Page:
Truckers Demand CDL Tests Only Be Administered in English in Wake of I-70 Tragedy

Denver, CO — New momentum is building within the trucking community calling for commercial drivers license (CDL) testing to only be administered in English.

In the wake of Transportation Nation Network (TNN) reporting this week that Rogel Lazaro Aguilera-Mederos, the trucker convicted in a deadly 2019 crash along Interstate 70 which killed four people and injured six others, took his written CDL test in Spanish, truckers are speaking out.


While federal regulations require CDL drivers be able to “read and speak the English language sufficiently to converse with the general public, to understand highway traffic signs and signals in the English language…” states are allowed to administer the knowledge tests in a foreign language, provided no interpreter is used.

Many truckers are demanding the Federal Motor Carrier Safety Administration (FMCSA) initiate a rulemaking to change this policy.

The issue has long been a controversial one within the trucking community.

Some argue an English-only CDL testing policy would discriminate against immigrant truckers who may not have enough grasp of the language to understand the complexities of such a test, but still be able to meet the minimum federal requirements.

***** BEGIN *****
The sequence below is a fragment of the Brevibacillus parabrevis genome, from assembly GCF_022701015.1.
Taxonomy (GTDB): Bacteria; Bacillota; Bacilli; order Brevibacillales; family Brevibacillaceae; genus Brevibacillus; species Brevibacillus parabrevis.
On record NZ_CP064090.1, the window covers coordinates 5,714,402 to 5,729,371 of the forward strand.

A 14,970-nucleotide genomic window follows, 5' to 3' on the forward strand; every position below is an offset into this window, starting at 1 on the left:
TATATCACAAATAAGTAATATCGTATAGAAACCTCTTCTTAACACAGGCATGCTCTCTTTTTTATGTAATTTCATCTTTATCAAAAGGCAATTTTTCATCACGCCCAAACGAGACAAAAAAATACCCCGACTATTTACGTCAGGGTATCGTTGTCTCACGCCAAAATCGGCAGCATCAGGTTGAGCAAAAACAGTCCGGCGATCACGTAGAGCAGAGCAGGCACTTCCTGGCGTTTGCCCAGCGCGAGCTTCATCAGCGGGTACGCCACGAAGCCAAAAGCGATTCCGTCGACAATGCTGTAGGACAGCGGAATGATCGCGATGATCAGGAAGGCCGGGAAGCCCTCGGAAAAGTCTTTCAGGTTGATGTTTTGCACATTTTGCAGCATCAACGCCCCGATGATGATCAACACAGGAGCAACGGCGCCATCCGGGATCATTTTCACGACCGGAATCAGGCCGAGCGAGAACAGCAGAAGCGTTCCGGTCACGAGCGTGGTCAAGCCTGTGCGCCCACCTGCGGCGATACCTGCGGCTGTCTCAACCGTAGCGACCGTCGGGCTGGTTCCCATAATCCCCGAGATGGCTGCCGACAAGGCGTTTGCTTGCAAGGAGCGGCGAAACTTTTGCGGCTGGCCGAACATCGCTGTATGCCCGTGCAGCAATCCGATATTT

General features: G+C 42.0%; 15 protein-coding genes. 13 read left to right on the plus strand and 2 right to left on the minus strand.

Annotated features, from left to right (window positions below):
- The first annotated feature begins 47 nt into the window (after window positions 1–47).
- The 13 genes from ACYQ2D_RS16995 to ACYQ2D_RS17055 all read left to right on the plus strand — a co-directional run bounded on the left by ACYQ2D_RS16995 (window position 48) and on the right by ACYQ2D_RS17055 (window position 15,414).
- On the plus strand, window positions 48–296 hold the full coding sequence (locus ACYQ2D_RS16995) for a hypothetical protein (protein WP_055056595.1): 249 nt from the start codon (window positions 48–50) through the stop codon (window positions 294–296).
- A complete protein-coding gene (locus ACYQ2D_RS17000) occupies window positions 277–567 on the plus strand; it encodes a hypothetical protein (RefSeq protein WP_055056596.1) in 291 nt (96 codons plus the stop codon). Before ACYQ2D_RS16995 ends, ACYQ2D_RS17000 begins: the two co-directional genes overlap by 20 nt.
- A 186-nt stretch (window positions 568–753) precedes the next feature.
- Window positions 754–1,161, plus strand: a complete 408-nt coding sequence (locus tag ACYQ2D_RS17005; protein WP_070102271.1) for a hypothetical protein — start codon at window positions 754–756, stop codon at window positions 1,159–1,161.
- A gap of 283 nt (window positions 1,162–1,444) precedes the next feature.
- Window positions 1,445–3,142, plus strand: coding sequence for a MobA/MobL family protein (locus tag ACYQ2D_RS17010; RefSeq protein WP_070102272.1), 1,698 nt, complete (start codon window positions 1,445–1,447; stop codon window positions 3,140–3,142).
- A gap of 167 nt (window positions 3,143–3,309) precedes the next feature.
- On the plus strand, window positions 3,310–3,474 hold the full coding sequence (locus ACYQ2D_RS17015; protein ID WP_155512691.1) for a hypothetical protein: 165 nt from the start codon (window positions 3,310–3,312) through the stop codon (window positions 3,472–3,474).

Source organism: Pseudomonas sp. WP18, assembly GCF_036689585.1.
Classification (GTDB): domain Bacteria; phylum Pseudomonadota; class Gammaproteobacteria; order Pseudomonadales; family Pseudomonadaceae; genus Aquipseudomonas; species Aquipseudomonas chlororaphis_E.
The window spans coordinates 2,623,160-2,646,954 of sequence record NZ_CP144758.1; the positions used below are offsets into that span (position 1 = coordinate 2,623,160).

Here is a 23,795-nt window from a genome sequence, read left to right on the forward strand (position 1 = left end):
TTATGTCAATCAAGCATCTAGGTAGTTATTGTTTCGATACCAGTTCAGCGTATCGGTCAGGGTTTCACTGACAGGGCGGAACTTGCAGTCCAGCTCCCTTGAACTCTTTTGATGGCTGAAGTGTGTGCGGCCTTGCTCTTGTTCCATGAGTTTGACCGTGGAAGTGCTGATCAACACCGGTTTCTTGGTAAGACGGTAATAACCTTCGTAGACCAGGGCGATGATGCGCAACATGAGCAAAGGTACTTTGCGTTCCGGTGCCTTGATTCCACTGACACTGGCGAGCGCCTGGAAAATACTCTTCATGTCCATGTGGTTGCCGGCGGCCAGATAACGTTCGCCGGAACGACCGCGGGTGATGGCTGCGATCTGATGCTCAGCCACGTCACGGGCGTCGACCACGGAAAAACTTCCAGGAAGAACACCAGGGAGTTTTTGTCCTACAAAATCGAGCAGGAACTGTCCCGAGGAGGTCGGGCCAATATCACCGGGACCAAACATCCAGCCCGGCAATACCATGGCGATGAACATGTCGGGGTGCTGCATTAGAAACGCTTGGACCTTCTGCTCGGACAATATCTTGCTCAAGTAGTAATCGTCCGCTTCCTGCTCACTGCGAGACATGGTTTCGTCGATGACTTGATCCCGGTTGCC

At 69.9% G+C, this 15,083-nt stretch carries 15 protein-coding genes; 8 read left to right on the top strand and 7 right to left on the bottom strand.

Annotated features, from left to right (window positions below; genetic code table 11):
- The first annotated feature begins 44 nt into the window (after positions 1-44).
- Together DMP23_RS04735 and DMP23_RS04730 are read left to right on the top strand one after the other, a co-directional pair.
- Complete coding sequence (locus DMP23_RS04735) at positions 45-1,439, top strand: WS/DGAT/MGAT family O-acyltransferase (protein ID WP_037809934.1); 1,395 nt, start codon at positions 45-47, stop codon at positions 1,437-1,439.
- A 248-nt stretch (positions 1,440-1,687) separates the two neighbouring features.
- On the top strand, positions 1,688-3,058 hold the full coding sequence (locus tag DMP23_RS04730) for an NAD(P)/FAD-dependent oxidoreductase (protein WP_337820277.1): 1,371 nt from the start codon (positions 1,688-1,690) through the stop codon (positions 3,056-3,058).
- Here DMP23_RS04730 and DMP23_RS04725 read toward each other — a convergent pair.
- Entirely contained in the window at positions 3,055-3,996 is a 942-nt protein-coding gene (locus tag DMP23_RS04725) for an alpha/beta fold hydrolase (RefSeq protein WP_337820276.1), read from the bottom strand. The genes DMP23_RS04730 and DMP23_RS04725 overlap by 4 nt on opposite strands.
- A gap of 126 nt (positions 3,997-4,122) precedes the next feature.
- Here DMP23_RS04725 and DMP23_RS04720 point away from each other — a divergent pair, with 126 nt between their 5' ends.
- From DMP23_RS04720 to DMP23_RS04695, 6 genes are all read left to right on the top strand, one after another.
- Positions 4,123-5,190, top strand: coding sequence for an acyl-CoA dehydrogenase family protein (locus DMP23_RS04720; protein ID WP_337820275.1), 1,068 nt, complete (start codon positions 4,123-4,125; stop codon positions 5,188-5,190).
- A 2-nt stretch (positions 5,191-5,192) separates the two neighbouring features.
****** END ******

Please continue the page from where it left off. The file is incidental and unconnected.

Plus, regulations already disallow the use of an interpreter during the CDL skills examination requiring that neither the applicant nor the examiner may communicate in a language other than English.

Still, hundreds of truckers sounded off on TNN’s social media platforms about the issue again this week.

L.P Weigel, a TNN Top Fan who is also a driver and CDL instructor/examiner, said requiring CDL tests only be given in English is important to maintaining safety on U.S. roadways.

“Yes this would make things more challenging to get drivers on the road, but safety must be the first consideration!” he wrote on Facebook.

“I have never seen a sign on a highway in Spanish, so why should a CDL test be taken in that language?” Antoine Manning questioned.


The Small Business in Transportation Coalition (SBTC) is petitioning the United States Department of Transportation (USDOT) to take action on the matter.

“The Mederos case brings to the forefront just how important it is for drivers to be able to read and understand English,” SBTC President James Lamb told TNN this week. “There is no good reason why USDOT should not enforce its rule requiring English proficiency on knowledge exams by preempting those state laws and rules that conflict with the Federal English proficiency standard.”


The FMCSA last considered making changes to the rule in 2003, but decided to take no action.

“The tests, training and study manuals associated with obtaining a CDL are complex,” the Agency explained at the time. “Therefore, the administration of the CDL test in languages other than English is justified.”

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Further, the FMCSA asserted the burden to determine a driver’s ability to meet the English standard should continue to fall on the carriers which employ them rather than state driver licensing agencies.

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Comment (1)

  1. I agree if you are going to drive on us Hwy you should be able to understand English road signs. To many accidents and all you hear is no speak English or no understand. Or we could have Spanish road signs next to English road signs…


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